Best thing since sliced bread: how idioms are formed
Last week, I decided I was tired of egg and toast for breakfast, so I ate muesli for five days. This week I ran out of bread and it would be a while until I could get to the shops. By the end of the week I was really missing my bread.
It got me thinking about the idiom, ‘the best thing since sliced bread’ so I did some research on why sliced bread is so great.
The story goes that sliced bread was first introduced in 1928 by Otto Frederick Rohwedder from Davenport, Iowa. He apparently invented the first loaf-at-a-time bread slicing machine. However, the idiomatic express was first recorded in 1952, where the famous comedian Red Skelton said in an interview with the Salisbury Times: “Don’t worry about television. It’s the greatest thing since sliced bread.”
Slice of toast
By the 1930s, pre-sliced bread was fully commercialised. At the same time standardisation was reinforced by other inventions that required uniform slices, such as toasters, says theatlantic.com/health/archive. “The common phrase, ‘the best thing since sliced bread’, as a way of hyping a new product or invention may have come into use based on an advertising slogan for Wonder Bread, the first commercial manufacturer of pre-wrapped, pre-sliced bread,” it says.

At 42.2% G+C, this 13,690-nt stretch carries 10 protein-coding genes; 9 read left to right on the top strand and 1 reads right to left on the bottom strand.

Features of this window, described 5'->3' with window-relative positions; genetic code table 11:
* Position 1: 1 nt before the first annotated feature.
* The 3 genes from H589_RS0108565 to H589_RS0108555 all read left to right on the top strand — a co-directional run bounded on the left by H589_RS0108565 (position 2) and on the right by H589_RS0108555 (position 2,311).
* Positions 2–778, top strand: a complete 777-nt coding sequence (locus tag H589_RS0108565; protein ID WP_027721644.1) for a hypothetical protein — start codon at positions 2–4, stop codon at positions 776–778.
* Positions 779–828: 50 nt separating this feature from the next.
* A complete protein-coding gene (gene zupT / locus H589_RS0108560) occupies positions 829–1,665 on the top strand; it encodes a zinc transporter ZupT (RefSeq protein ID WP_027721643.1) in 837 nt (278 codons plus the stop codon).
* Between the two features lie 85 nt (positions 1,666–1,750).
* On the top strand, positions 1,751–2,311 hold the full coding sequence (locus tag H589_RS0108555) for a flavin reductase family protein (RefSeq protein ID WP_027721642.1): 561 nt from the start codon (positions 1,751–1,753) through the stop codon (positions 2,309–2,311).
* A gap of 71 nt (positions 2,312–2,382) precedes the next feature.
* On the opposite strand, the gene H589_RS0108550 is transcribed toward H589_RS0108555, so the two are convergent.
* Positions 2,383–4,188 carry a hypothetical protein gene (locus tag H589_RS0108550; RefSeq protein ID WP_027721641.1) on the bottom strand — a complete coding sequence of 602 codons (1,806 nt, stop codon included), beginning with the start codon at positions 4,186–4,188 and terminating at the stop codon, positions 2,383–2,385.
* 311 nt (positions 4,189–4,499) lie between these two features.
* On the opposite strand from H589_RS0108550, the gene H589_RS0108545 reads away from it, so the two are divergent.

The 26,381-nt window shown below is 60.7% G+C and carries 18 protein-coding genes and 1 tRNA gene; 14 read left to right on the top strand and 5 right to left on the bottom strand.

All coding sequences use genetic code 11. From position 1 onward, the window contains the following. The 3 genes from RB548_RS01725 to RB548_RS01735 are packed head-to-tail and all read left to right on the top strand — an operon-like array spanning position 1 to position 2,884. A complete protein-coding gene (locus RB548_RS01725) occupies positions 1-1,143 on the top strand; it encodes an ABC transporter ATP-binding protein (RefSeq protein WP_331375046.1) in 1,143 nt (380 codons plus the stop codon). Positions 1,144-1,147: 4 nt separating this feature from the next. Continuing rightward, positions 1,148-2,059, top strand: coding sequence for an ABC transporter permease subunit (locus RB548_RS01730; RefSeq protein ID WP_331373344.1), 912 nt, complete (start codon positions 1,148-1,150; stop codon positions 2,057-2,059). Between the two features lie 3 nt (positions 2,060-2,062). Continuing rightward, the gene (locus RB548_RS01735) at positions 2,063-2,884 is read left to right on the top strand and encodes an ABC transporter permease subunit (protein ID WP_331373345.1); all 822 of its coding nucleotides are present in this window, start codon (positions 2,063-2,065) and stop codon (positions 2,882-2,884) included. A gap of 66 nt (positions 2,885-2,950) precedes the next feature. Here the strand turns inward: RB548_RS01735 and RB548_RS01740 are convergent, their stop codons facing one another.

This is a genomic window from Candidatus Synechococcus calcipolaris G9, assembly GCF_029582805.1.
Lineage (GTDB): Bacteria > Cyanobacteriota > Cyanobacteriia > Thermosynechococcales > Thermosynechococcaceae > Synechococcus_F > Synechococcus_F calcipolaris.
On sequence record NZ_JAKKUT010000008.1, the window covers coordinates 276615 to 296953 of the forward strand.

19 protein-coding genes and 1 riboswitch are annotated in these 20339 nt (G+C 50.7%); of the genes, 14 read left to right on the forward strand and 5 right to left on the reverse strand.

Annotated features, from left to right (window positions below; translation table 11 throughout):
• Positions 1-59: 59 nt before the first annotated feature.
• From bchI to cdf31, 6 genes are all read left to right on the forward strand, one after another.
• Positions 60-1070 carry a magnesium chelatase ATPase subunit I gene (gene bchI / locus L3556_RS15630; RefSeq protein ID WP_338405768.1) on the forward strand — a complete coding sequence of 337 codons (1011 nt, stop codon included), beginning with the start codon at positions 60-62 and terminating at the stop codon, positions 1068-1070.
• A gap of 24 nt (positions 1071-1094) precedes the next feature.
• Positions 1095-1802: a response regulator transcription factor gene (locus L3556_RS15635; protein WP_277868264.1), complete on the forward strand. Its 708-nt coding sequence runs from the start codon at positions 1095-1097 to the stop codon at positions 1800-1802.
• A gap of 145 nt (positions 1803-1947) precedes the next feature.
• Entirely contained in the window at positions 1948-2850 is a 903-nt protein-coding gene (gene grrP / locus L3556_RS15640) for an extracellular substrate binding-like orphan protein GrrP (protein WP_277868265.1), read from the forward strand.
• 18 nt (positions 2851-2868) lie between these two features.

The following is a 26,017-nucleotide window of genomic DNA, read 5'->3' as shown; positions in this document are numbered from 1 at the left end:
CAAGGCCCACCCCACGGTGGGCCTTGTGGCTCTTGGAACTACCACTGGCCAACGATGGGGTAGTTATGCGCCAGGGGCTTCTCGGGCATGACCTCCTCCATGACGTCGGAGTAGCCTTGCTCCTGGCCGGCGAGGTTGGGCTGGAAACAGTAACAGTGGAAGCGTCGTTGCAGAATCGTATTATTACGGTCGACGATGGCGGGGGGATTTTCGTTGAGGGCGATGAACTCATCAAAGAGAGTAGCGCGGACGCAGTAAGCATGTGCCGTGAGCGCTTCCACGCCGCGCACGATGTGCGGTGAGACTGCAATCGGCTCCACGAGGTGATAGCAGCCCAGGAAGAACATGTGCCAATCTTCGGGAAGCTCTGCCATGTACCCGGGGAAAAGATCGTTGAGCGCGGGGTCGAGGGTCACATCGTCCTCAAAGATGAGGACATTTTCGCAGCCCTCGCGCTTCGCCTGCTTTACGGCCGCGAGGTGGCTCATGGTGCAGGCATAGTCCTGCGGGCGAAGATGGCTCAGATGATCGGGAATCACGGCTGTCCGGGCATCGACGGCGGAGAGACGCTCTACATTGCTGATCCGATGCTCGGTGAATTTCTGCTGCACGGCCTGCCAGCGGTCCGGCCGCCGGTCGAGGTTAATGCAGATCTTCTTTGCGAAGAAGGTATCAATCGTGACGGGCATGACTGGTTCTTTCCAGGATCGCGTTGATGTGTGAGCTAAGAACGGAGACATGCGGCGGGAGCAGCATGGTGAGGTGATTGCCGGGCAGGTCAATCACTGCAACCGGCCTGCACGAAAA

Bread is a household staple and with its new format of ready-slices Americans were rushing to buy loaves of the leavened dough.
Age of invention
Automated bread-making not only changed the way bread was being consumed, but it was a benchmark of mechanisation as an integral part of daily lives from the 1930s onward.
The expression ‘the best thing since sliced bread’ is used as a way to appreciate a new invention, product or idea.
Smart phones might have been the best thing since sliced bread 10 years ago, but now we have talking apps such as Siri, Alexa and Cortana that stop just short of making you tea.
Who knows what’s next? Whatever it is, you can be sure it will be the best thing since sliced bread.
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